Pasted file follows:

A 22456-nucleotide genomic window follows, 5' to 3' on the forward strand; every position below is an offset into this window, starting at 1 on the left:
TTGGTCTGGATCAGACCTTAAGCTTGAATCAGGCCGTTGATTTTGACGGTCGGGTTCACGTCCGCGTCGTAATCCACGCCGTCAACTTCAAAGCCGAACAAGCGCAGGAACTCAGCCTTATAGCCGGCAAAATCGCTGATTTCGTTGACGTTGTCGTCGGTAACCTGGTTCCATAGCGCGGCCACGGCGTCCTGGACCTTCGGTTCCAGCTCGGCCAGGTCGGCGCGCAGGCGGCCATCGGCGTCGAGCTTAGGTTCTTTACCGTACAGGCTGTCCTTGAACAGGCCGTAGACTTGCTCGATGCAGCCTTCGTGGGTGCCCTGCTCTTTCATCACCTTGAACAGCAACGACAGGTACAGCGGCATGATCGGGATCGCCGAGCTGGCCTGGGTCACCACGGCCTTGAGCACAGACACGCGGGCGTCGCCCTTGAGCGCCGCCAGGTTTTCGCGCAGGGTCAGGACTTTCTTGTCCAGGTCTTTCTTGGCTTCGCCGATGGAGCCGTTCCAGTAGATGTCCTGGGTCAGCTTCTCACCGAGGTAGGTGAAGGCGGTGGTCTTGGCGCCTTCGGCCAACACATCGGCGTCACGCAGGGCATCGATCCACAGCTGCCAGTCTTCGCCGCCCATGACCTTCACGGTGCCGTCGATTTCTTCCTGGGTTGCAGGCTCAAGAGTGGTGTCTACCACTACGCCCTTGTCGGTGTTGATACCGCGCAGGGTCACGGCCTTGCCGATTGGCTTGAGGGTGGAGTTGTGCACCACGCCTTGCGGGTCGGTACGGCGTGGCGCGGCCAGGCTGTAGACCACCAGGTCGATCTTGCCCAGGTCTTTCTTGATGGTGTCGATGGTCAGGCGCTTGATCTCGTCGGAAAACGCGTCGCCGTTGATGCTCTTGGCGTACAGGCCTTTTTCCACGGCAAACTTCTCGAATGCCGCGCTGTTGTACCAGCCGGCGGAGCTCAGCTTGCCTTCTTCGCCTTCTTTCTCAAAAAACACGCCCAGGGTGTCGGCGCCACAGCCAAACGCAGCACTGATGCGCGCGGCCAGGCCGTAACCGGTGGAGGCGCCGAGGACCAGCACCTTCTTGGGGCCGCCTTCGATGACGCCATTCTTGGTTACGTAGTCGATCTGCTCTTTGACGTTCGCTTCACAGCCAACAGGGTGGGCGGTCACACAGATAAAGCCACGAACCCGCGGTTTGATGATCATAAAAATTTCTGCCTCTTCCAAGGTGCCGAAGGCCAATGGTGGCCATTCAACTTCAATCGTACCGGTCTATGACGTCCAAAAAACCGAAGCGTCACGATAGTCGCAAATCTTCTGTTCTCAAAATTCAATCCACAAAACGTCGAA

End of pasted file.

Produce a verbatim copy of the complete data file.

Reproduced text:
A 22456-nucleotide genomic window follows, 5' to 3' on the forward strand; every position below is an offset into this window, starting at 1 on the left:
TTGGTCTGGATCAGACCTTAAGCTTGAATCAGGCCGTTGATTTTGACGGTCGGGTTCACGTCCGCGTCGTAATCCACGCCGTCAACTTCAAAGCCGAACAAGCGCAGGAACTCAGCCTTATAGCCGGCAAAATCGCTGATTTCGTTGACGTTGTCGTCGGTAACCTGGTTCCATAGCGCGGCCACGGCGTCCTGGACCTTCGGTTCCAGCTCGGCCAGGTCGGCGCGCAGGCGGCCATCGGCGTCGAGCTTAGGTTCTTTACCGTACAGGCTGTCCTTGAACAGGCCGTAGACTTGCTCGATGCAGCCTTCGTGGGTGCCCTGCTCTTTCATCACCTTGAACAGCAACGACAGGTACAGCGGCATGATCGGGATCGCCGAGCTGGCCTGGGTCACCACGGCCTTGAGCACAGACACGCGGGCGTCGCCCTTGAGCGCCGCCAGGTTTTCGCGCAGGGTCAGGACTTTCTTGTCCAGGTCTTTCTTGGCTTCGCCGATGGAGCCGTTCCAGTAGATGTCCTGGGTCAGCTTCTCACCGAGGTAGGTGAAGGCGGTGGTCTTGGCGCCTTCGGCCAACACATCGGCGTCACGCAGGGCATCGATCCACAGCTGCCAGTCTTCGCCGCCCATGACCTTCACGGTGCCGTCGATTTCTTCCTGGGTTGCAGGCTCAAGAGTGGTGTCTACCACTACGCCCTTGTCGGTGTTGATACCGCGCAGGGTCACGGCCTTGCCGATTGGCTTGAGGGTGGAGTTGTGCACCACGCCTTGCGGGTCGGTACGGCGTGGCGCGGCCAGGCTGTAGACCACCAGGTCGATCTTGCCCAGGTCTTTCTTGATGGTGTCGATGGTCAGGCGCTTGATCTCGTCGGAAAACGCGTCGCCGTTGATGCTCTTGGCGTACAGGCCTTTTTCCACGGCAAACTTCTCGAATGCCGCGCTGTTGTACCAGCCGGCGGAGCTCAGCTTGCCTTCTTCGCCTTCTTTCTCAAAAAACACGCCCAGGGTGTCGGCGCCACAGCCAAACGCAGCACTGATGCGCGCGGCCAGGCCGTAACCGGTGGAGGCGCCGAGGACCAGCACCTTCTTGGGGCCGCCTTCGATGACGCCATTCTTGGTTACGTAGTCGATCTGCTCTTTGACGTTCGCTTCACAGCCAACAGGGTGGGCGGTCACACAGATAAAGCCACGAACCCGCGGTTTGATGATCATAAAAATTTCTGCCTCTTCCAAGGTGCCGAAGGCCAATGGTGGCCATTCAACTTCAATCGTACCGGTCTATGACGTCCAAAAAACCGAAGCGTCACGATAGTCGCAAATCTTCTGTTCTCAAAATTCAATCCACAAAACGTCGAA